The Exel Shatterbox (not to be confused with the John Hornby Skewes Shatterbox) was a compact fuzz box built from the late 1960s into the 1970s, and sold by Barnes & Mullins (B&M).
Barnes & Mullins is a well-known British musical instruments distributor, which was founded by banjo duo Samuel ‘Bowley’ Barnes & Albert Mullins in 1895. B&M-branded musical instruments have been sold across the world since the early 20th century, and the short period during the 1960s & 1970s when B&M were involved in the fuzz boxes trade makes up a very small chapter in the company’s history. 1
The earliest mention of a Barnes & Mullins fuzz box is from a report of the British Musical Instrument Industries trade fair, which was held from the 23rd to the 27th of August, in 1965.2 A ‘Tone Bender’ was described as being on offer by B&M, but the listed price of £14 suggests that the unit being demonstrated could have actually been the 1965 Sola Sound Tone Bender.
B&M might have been acting as distributers of Gary Hurst’s pedal, but it is equally possible, however, that B&M were offering their own version of the fuzz box, and that examples of this model simply aren’t known yet to have survived. There is nothing that suggests that the 1965 “B&M Tone Bender” is related to the Exel Shatterbox.
A new Barnes & Mullins fuzz box was advertised in the 1969 Bell Musical Instruments catalogue. This fuzz box was named the ‘Shatterbox’, and was part of the ‘Exel’ series of effects, which also included a treble booster and a reverb unit. The first known instance of B&M demonstrating their Exel series was at Musikmesse, in Frankfurt, in early 1969.3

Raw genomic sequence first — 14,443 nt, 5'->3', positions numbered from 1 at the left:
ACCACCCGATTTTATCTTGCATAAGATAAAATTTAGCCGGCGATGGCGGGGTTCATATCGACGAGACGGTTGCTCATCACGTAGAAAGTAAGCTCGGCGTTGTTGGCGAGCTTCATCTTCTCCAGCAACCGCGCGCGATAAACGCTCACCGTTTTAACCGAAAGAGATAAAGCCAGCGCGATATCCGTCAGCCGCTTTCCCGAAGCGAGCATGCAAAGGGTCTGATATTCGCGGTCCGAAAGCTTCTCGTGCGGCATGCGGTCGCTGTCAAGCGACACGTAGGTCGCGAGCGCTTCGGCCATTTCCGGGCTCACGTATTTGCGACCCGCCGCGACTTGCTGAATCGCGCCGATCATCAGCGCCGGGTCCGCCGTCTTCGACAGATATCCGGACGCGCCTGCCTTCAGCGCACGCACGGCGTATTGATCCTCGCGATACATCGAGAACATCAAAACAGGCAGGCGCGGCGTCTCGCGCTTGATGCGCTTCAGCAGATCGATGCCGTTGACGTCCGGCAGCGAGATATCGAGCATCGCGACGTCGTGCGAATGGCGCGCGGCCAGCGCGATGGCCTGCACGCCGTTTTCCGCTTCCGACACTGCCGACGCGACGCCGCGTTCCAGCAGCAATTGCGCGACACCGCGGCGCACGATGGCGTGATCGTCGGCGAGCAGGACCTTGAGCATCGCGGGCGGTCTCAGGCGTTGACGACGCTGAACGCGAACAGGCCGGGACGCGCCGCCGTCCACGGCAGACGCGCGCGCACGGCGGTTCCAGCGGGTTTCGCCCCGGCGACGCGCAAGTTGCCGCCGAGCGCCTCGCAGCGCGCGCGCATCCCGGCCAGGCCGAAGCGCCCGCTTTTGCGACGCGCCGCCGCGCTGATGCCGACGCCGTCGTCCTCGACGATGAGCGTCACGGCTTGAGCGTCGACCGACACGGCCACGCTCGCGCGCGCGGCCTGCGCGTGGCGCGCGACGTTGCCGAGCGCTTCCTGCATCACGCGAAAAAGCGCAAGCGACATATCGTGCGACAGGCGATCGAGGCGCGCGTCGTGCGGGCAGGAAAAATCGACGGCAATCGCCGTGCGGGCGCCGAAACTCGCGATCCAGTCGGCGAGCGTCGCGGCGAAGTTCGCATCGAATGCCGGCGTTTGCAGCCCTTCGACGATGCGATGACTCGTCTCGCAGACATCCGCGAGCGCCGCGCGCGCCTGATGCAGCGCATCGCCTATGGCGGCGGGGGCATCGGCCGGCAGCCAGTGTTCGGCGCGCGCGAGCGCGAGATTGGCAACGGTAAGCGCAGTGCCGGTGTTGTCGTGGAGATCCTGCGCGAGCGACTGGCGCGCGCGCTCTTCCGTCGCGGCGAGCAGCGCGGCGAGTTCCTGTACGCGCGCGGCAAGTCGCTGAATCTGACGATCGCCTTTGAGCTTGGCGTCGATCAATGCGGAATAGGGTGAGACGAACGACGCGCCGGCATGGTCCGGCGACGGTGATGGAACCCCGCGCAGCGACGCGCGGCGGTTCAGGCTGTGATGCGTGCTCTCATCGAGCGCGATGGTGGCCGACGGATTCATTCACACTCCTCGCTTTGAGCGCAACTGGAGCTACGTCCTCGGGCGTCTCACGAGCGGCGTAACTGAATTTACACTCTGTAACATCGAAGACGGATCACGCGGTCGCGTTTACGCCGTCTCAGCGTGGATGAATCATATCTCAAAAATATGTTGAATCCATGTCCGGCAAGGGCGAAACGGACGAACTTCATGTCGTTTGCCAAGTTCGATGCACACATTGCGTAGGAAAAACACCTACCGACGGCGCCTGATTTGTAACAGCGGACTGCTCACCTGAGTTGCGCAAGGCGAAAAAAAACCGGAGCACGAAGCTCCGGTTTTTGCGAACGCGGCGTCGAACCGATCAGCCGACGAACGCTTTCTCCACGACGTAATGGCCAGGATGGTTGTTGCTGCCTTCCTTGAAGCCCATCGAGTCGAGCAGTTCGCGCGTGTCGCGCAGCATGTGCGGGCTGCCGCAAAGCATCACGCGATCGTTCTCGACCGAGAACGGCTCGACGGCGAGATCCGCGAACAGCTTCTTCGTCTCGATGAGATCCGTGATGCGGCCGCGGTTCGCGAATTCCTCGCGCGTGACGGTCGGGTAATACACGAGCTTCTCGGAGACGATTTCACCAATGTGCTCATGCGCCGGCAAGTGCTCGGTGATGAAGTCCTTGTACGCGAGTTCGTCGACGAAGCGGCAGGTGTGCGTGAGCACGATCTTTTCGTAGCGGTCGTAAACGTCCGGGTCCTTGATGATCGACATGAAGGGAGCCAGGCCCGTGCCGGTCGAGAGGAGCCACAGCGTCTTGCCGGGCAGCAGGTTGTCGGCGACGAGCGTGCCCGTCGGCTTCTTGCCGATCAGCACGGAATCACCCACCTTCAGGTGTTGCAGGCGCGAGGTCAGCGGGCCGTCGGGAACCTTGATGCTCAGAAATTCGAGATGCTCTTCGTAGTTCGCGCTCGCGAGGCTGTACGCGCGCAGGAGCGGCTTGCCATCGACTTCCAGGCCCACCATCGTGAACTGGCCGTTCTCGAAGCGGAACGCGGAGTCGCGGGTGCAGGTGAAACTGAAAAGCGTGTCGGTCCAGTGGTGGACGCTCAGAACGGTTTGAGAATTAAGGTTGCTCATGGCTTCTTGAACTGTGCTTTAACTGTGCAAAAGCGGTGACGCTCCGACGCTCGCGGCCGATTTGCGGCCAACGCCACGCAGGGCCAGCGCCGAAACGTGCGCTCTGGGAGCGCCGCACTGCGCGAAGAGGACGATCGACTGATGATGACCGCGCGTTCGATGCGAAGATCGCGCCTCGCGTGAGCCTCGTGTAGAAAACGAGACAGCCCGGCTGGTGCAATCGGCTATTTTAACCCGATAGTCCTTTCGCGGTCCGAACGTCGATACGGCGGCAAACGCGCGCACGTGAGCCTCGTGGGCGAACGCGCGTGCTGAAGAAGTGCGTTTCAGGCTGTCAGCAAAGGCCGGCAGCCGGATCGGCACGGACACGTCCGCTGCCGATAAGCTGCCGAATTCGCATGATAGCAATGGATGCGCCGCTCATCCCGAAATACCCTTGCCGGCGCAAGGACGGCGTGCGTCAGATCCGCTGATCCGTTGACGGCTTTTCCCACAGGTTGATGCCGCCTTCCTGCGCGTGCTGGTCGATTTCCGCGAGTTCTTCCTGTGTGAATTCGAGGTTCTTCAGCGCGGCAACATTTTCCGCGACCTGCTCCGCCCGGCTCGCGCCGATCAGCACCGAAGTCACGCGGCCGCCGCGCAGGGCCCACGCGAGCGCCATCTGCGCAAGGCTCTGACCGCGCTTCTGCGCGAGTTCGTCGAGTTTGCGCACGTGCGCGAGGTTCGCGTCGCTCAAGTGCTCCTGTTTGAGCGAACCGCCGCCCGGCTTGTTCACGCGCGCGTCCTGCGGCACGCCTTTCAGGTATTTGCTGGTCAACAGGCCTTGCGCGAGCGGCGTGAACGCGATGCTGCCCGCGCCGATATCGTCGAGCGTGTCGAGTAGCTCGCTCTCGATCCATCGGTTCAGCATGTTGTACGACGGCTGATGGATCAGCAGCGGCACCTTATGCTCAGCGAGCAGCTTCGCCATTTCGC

The Exel Shatterbox was housed in a compact die-cast aluminium enclosure, as pictured above, and it had a simple control layout with only two dials to adjust the fuzz sound. These fuzz boxes typically resurface bearing a silicon two-transistor circuit, built on strip board. One particularly early example of the Exel Shatterbox is known to exist with a three-transistor circuit, built on tag board. (Photo credit: C. Nelson)
By the mid 1970s, Barnes & Mullins had discontinued the Exel pedals, and were supplying musicians with the B&M ‘Fuzz Unit’ instead. The Fuzz Unit was supplied to B&M by Sola Sound, and featured the same electronic circuit that Sola Sound were using in their ‘Jumbo’ Tone Bender, as well as for many of Sola Sound’s combined fuzz & wah pedals.
The B&M Fuzz Units typically came in orange enclosures (as below), with several different versions of the silkscreened graphics. Some examples came in dark grey enclosures instead. (Photo credit unknown)
- Beat Instrumental, October 1965, p. 10
- Beat Instrumental, February 1969, p. 24